The introduction part of the article captures my attention by the well organized details of the American economic development during and after the World War 1. The people of America had their hopes high that after the war, the social and especially the economic status of the…
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Further importance of the article is seen whereby various questions asked by known economists on the various causes that might have rendered the great depression inevitable by the then economic planners.
An interesting article in this chapter is about the new goods and rise of the middle class. The article gives details about how the middle class standard of life became a common phenomenon in America during the economic expansion period between 1920 and 1930. Majority of the people had the ability to acquire several products that made them live a rather comfortable life. The analysis of the different products that changed lives and had great impacts on the economy is well tackled in the article. A god example of this is the automobile. After the increase in the rate of ownership of the automobile, pressure on the government to make good roads even in the rural areas also increased as the people wanted easy movement on good roads. Construction of good roads means increased expenditure by the government. Therefore, such things explain the pressure posed on the economic stability of the country (The Roaring Twenties 432).
One concept in the article that I can relate to a topic in economics is about the supply and prices in a free market. Increased competition in the provision of goods and services in a particular market leads to reduced prices that favor the consumers especially when it comes to consumer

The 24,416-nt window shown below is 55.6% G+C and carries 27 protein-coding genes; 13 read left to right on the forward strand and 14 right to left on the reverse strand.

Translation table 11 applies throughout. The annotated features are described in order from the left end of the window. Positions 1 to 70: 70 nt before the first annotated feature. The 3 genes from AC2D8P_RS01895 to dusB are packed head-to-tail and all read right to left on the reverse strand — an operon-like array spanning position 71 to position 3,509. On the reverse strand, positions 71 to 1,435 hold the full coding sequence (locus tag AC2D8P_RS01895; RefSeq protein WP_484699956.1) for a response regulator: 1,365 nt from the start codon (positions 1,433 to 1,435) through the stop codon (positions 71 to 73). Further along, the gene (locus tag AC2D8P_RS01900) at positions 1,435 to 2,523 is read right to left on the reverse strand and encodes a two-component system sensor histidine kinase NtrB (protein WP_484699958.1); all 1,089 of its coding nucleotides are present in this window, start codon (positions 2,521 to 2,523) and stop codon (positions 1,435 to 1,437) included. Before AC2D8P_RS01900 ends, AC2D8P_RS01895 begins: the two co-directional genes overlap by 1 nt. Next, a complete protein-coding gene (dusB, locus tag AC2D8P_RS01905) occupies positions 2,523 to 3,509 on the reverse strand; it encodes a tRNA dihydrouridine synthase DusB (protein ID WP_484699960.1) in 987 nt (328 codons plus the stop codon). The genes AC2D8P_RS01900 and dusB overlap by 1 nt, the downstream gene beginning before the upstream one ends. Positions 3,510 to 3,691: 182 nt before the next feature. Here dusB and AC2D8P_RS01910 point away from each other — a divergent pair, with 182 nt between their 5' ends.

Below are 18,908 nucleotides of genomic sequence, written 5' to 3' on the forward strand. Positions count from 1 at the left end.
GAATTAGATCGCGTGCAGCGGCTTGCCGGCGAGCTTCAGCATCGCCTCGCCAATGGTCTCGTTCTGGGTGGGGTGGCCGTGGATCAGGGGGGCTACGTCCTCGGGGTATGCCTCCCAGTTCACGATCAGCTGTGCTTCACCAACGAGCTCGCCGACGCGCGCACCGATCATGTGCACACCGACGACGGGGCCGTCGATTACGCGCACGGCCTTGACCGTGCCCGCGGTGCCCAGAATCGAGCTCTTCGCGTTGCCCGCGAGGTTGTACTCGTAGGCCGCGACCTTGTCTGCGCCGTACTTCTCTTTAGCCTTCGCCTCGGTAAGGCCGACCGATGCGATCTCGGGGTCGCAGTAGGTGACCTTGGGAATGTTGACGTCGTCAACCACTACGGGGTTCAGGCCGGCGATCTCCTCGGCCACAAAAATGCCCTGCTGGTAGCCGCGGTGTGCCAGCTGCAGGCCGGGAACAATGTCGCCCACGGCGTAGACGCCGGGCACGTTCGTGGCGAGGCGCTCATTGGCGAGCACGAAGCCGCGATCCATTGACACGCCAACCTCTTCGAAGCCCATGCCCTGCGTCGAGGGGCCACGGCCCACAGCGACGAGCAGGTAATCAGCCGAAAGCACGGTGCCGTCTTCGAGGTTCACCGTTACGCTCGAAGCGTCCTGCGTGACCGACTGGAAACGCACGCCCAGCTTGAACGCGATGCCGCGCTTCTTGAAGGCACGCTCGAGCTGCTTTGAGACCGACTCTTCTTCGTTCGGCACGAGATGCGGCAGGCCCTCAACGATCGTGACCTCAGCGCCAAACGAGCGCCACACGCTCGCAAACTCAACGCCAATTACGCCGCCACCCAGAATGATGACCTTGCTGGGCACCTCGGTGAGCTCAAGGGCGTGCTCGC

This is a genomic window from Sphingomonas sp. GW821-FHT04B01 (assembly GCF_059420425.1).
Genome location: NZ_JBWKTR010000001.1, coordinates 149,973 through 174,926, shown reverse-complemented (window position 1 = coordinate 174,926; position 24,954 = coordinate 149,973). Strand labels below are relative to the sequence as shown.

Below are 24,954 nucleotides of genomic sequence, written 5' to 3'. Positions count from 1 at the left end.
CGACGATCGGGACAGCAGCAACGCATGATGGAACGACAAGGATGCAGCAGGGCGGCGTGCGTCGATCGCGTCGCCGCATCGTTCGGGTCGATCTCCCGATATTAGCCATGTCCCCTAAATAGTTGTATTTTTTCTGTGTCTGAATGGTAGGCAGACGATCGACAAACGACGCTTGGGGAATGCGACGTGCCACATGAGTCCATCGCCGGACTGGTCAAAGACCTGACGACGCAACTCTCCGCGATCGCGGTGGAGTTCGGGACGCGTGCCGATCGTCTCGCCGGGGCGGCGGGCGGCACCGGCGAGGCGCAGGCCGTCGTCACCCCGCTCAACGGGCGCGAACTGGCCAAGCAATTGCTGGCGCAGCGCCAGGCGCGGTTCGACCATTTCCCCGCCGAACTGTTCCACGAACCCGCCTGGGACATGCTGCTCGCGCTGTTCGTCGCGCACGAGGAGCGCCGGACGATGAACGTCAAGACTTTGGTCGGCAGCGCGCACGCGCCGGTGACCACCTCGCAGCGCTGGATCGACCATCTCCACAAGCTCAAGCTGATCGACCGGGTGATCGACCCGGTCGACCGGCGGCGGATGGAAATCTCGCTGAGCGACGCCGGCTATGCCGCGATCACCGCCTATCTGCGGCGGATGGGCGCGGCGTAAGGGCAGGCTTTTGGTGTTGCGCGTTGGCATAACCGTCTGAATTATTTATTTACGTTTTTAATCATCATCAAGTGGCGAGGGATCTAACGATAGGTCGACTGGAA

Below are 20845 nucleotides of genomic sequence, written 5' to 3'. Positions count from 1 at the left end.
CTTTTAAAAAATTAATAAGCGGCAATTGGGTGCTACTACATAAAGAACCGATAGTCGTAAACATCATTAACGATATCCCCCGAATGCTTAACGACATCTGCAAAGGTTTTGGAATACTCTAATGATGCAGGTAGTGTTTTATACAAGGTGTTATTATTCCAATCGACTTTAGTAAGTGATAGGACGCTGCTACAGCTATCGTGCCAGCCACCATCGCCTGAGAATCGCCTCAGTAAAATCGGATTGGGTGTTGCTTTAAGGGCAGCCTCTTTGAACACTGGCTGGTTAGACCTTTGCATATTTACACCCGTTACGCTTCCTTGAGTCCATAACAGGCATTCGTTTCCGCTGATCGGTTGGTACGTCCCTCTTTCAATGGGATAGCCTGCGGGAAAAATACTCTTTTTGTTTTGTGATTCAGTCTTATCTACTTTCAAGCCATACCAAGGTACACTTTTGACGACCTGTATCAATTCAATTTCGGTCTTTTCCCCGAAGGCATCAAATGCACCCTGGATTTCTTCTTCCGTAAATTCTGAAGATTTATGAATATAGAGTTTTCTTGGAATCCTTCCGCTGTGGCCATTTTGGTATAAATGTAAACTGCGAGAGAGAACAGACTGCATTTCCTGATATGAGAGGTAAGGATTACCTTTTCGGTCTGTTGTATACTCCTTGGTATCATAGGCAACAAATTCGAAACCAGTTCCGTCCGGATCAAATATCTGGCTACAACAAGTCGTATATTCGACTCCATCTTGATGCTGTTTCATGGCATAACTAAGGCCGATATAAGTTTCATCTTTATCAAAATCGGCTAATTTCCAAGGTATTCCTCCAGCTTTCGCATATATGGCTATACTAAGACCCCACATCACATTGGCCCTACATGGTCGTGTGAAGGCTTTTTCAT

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(“THE ROARING TWENTIES: REQUIEM FOR LAISSEZ FAIRE CAPITALISM Book Report/Review”, n.d.)
Retrieved from https://studentshare.org/macro-microeconomics/1666981-the-roaring-twenties-requiem-for-laissez-faire-capitalism
(THE ROARING TWENTIES: REQUIEM FOR LAISSEZ FAIRE CAPITALISM Book Report/Review)
“THE ROARING TWENTIES: REQUIEM FOR LAISSEZ FAIRE CAPITALISM Book Report/Review”, n.d. https://studentshare.org/macro-microeconomics/1666981-the-roaring-twenties-requiem-for-laissez-faire-capitalism.
Atlas, “the giant who holds the world on his shoulders” has been equated with the citizens of a society, who are holding up the society as a functional entity. One character of the novel saying that he would advice Atlas to shrug so that the world does not continue to crush him under his weight, is the catch line of this novel.
Capitalism has dictated the rules of the game and all areas of life, economic, social or political. The talons of capitalism have captured everything in its wake. Even citizens, attempting to exercise democratic powers by joining forces together,
are undermined in its efforts to establish policies that would ultimately affect their lives and bring them common good.
This adaptation was efficiency-driven: rapidly expanding markets and science-based technologies spawned commercial opportunities which could be seized only by creating business institutions capable of handling high-volume production and distribution. The response came in the form of new "organizational capabilities" ("administrative coordination," as Chandler describes it in The Visible Hand, 1977).
His history of globalization reminds us that it is not a recent development and that its current success is not guaranteed. The first era of globalization (1870 to 1914) had many of the same characteristics as todays. There was an unprecedented cross-border movement of goods, capital, and labor.
In the book, the form of communism found on Anarres is described as "'experiment in non-authoritarian communism'" (p. 301).
By assigning this form of governance a non-authoritarian flavor, author has widened the gap between real world socialist government and the brand of communism found on Anarres.
Capitalism has destroyed the moral authority of many other institutions, and even surpassed its boundaries to touch on the private properties. Therefore, while capitalism may thrive for a certain duration at the expense of the lower class people, it eventually ends up creating some rational hostility, since it keeps damaging the social order, to a point where the people becomes defenseless and thus develops aggression towards it.
Since it is the pure version of capitalism, it is characterized by extensive feasible property. On the other hand, actually existing capitalism is not a pure version of capitalism, since one does not have feasible property (p.138).